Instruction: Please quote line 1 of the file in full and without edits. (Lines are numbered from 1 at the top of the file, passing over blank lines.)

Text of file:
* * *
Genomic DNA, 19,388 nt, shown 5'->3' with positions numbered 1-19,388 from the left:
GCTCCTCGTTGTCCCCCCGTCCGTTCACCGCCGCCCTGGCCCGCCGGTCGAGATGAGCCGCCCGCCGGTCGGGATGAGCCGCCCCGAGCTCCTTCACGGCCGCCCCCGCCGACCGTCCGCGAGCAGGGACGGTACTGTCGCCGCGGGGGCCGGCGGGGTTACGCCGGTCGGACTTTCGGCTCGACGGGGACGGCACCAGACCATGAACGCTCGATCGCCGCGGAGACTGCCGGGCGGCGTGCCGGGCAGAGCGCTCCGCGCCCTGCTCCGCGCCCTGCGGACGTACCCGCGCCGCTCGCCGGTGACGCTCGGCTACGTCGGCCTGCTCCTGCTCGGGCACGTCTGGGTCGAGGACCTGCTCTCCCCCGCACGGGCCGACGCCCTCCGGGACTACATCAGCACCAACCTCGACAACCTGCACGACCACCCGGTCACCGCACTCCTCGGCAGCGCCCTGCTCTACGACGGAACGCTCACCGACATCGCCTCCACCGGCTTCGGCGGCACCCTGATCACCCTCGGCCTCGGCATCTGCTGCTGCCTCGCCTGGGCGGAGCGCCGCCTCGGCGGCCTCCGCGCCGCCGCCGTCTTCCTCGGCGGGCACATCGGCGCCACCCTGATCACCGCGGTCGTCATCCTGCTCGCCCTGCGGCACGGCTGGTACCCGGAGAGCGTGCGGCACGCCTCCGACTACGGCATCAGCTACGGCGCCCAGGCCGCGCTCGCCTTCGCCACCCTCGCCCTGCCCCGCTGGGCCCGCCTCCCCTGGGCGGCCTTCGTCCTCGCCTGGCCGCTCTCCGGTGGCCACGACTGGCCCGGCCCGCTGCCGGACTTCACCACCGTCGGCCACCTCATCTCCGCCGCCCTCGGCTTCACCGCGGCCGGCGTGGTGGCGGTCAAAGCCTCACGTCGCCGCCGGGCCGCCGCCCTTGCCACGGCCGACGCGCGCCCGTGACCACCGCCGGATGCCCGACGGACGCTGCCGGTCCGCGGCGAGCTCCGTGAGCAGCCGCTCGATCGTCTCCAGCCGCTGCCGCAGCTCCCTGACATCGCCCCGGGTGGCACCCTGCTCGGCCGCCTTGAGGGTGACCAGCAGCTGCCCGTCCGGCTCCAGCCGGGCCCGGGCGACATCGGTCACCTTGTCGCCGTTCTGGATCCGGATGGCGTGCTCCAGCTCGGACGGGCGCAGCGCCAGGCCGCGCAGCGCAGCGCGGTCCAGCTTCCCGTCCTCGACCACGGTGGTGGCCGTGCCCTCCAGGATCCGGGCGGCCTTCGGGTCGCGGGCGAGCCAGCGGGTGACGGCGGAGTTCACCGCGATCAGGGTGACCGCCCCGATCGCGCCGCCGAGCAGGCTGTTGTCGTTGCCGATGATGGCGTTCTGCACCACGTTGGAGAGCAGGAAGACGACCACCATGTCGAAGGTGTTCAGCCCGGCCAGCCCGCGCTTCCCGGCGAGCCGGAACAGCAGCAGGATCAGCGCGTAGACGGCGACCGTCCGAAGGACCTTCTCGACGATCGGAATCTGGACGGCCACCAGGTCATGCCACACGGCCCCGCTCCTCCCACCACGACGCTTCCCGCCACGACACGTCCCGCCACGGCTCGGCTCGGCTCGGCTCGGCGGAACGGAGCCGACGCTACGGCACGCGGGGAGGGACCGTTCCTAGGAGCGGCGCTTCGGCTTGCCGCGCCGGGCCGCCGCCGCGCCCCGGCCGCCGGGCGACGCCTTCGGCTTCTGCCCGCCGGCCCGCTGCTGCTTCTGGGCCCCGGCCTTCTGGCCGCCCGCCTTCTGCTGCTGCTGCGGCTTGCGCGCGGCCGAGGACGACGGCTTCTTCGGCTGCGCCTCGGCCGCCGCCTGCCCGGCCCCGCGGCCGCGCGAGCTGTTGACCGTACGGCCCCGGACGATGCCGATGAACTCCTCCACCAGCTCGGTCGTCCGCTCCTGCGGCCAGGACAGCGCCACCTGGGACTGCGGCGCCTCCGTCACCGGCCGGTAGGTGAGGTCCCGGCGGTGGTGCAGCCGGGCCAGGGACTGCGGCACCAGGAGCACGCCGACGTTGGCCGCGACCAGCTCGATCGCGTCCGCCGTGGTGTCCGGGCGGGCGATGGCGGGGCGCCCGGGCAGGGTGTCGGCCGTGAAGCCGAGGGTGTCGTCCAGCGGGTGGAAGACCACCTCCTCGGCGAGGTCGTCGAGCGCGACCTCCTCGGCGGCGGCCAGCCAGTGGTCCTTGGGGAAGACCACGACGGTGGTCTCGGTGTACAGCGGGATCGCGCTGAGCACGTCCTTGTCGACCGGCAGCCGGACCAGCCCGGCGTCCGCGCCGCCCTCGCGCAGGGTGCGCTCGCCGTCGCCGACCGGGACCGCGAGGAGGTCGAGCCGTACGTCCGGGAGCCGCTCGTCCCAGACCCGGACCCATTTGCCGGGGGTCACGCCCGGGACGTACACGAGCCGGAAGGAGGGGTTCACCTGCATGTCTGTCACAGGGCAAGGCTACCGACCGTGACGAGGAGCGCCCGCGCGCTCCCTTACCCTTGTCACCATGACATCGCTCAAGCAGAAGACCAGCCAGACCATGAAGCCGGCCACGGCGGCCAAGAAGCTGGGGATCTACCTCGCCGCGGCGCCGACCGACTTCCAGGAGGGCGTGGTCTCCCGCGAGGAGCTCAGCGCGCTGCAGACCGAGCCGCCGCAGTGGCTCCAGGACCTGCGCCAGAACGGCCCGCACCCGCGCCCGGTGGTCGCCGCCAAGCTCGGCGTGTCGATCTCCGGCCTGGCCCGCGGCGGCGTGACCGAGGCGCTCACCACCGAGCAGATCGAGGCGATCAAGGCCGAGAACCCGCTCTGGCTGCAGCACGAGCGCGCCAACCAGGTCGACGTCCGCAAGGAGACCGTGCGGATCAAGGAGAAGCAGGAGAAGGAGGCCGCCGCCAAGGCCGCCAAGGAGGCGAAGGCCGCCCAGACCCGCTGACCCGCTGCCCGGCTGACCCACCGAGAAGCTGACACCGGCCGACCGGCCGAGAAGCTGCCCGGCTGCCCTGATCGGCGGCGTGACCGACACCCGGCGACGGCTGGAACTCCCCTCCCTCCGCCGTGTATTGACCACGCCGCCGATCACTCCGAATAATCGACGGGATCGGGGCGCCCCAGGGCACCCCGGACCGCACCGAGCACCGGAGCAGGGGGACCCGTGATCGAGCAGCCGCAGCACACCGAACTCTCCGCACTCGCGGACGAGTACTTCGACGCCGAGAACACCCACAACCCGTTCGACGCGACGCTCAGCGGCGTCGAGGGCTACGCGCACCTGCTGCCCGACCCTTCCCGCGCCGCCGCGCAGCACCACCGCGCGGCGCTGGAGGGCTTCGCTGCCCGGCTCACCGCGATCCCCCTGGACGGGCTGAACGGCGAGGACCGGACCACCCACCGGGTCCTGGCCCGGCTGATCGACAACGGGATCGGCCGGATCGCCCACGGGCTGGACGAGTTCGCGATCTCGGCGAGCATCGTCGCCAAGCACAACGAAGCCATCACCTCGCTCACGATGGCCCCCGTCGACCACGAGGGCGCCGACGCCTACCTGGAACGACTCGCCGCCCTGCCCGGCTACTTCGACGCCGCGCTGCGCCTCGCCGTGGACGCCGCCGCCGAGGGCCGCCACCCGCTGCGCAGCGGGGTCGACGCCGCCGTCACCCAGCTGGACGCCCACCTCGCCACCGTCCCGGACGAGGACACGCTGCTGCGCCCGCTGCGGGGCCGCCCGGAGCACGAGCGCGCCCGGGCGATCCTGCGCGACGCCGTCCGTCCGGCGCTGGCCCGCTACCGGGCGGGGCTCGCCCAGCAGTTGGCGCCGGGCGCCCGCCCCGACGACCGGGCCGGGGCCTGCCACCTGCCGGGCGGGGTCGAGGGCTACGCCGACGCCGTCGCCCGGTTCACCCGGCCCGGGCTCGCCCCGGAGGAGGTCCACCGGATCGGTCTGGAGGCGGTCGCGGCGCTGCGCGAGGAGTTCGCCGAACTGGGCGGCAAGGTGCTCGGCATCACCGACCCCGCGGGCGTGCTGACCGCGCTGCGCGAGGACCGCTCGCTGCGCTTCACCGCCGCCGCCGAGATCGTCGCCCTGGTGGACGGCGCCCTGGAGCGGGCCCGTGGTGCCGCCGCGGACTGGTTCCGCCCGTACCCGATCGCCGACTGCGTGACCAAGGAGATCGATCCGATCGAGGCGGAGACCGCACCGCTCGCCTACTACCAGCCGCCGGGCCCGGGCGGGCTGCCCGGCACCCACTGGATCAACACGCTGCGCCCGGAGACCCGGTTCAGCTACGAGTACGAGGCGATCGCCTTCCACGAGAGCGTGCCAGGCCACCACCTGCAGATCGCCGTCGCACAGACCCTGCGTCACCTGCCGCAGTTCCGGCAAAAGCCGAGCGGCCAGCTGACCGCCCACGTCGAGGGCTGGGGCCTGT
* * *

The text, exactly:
Genomic DNA, 19,388 nt, shown 5'->3' with positions numbered 1-19,388 from the left: